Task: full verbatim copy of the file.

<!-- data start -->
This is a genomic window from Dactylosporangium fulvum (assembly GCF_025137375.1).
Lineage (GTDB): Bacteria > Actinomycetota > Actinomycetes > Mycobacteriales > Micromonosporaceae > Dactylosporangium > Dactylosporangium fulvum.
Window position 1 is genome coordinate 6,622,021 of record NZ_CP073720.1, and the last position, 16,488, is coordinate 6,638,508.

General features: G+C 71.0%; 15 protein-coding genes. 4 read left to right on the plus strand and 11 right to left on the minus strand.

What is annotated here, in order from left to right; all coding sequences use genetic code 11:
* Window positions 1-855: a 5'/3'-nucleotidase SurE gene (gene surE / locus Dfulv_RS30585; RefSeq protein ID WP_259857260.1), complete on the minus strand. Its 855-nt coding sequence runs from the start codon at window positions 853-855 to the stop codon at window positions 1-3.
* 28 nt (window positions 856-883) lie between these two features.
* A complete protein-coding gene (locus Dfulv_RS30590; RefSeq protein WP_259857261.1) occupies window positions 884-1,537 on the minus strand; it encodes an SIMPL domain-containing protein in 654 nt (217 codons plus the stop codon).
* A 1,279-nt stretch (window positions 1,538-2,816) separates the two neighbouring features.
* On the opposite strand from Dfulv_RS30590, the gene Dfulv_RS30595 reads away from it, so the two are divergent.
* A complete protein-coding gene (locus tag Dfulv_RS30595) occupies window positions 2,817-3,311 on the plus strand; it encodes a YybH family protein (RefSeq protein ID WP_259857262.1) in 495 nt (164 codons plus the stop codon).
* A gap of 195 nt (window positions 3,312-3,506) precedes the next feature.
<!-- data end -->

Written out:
This is a genomic window from Dactylosporangium fulvum (assembly GCF_025137375.1).
Lineage (GTDB): Bacteria > Actinomycetota > Actinomycetes > Mycobacteriales > Micromonosporaceae > Dactylosporangium > Dactylosporangium fulvum.
Window position 1 is genome coordinate 6,622,021 of record NZ_CP073720.1, and the last position, 16,488, is coordinate 6,638,508.

General features: G+C 71.0%; 15 protein-coding genes. 4 read left to right on the plus strand and 11 right to left on the minus strand.

What is annotated here, in order from left to right; all coding sequences use genetic code 11:
* Window positions 1-855: a 5'/3'-nucleotidase SurE gene (gene surE / locus Dfulv_RS30585; RefSeq protein ID WP_259857260.1), complete on the minus strand. Its 855-nt coding sequence runs from the start codon at window positions 853-855 to the stop codon at window positions 1-3.
* 28 nt (window positions 856-883) lie between these two features.
* A complete protein-coding gene (locus Dfulv_RS30590; RefSeq protein WP_259857261.1) occupies window positions 884-1,537 on the minus strand; it encodes an SIMPL domain-containing protein in 654 nt (217 codons plus the stop codon).
* A 1,279-nt stretch (window positions 1,538-2,816) separates the two neighbouring features.
* On the opposite strand from Dfulv_RS30590, the gene Dfulv_RS30595 reads away from it, so the two are divergent.
* A complete protein-coding gene (locus tag Dfulv_RS30595) occupies window positions 2,817-3,311 on the plus strand; it encodes a YybH family protein (RefSeq protein ID WP_259857262.1) in 495 nt (164 codons plus the stop codon).
* A gap of 195 nt (window positions 3,312-3,506) precedes the next feature.